As the UN prepares for the 2014 World Conference on Indigenous Peoples, a new campaign of bigotry has mobilized in the form of Anti-Indian environmental racism. With the all-out push to export North American energy reserves to China, AFL-CIO has endorsed two of the most destructive projects to indigenous communities in Canada and the US: the Tar Sands pipelines, and the Powder River coal terminals.
Having already devastated indigenous communities, the Tar Sands and Powder River strip-mines are officially supported by organized labor, thereby placing unions in the position of urging the governments of Canada and the US to continue violating the human rights of North American Indian nations adopted in the 2007 UN Declaration on the Rights of Indigenous Peoples.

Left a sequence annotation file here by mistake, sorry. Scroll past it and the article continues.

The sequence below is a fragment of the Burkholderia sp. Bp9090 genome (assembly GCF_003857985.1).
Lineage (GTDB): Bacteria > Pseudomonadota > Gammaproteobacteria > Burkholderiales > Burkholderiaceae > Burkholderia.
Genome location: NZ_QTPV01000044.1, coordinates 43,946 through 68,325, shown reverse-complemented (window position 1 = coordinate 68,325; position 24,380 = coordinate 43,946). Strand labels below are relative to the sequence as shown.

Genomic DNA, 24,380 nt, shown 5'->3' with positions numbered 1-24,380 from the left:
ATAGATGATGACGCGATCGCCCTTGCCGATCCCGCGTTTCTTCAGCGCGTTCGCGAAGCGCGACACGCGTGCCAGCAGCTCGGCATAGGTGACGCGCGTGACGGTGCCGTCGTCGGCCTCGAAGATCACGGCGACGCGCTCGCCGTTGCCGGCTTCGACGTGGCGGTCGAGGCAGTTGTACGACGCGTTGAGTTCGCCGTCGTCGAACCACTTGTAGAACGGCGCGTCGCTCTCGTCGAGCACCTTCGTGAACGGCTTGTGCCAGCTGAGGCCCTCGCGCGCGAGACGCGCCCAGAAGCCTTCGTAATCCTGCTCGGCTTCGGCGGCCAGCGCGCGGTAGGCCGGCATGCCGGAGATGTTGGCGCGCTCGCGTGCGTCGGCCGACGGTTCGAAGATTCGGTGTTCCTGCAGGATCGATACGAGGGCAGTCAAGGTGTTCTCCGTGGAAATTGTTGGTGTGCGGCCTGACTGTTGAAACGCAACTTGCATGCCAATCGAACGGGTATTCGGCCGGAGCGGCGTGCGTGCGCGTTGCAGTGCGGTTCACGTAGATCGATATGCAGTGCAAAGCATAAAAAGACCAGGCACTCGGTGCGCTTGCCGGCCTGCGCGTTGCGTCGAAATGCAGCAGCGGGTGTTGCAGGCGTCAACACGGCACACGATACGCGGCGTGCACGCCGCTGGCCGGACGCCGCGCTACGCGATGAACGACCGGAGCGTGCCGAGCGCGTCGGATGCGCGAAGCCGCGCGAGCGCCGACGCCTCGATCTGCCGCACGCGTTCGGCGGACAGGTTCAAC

As I noted in my editorial, AFL-CIO can be counted on as spear-carriers for Wall Street; it is what they have always done. But that doesn’t mean they should be given a free pass for their bigotry. Indeed, if the social justice movement in North America means anything at all, it is time for its members to speak out against environmental racism–no matter who it comes from.
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